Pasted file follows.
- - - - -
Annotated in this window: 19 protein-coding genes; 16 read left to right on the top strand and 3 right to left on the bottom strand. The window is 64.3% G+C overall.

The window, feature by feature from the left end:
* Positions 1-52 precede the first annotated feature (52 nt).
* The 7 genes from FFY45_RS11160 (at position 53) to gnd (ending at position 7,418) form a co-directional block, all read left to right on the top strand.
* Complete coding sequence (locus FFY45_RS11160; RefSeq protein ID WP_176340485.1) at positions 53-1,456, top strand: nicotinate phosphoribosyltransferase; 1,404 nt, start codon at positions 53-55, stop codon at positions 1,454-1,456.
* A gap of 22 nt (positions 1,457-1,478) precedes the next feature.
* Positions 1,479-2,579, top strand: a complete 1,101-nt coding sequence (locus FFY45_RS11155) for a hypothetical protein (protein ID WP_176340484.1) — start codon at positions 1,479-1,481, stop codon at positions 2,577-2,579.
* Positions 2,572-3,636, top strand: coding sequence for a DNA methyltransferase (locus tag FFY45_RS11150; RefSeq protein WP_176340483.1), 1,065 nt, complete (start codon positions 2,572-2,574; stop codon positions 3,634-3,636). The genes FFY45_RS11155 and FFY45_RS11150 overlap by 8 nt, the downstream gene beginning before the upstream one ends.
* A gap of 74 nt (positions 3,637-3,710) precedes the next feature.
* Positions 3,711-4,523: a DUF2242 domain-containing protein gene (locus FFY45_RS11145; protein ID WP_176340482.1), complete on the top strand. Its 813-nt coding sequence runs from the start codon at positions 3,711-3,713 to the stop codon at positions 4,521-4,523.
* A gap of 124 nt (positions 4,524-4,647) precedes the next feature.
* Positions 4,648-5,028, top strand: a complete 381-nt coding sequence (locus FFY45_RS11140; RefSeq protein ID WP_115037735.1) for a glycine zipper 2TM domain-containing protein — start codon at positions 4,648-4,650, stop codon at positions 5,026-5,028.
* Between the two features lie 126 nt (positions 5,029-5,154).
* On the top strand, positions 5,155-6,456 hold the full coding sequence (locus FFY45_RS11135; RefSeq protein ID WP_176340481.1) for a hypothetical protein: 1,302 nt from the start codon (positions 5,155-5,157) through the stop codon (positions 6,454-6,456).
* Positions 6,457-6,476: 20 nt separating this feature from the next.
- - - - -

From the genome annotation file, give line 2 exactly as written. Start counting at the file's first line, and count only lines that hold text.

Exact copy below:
The window, feature by feature from the left end: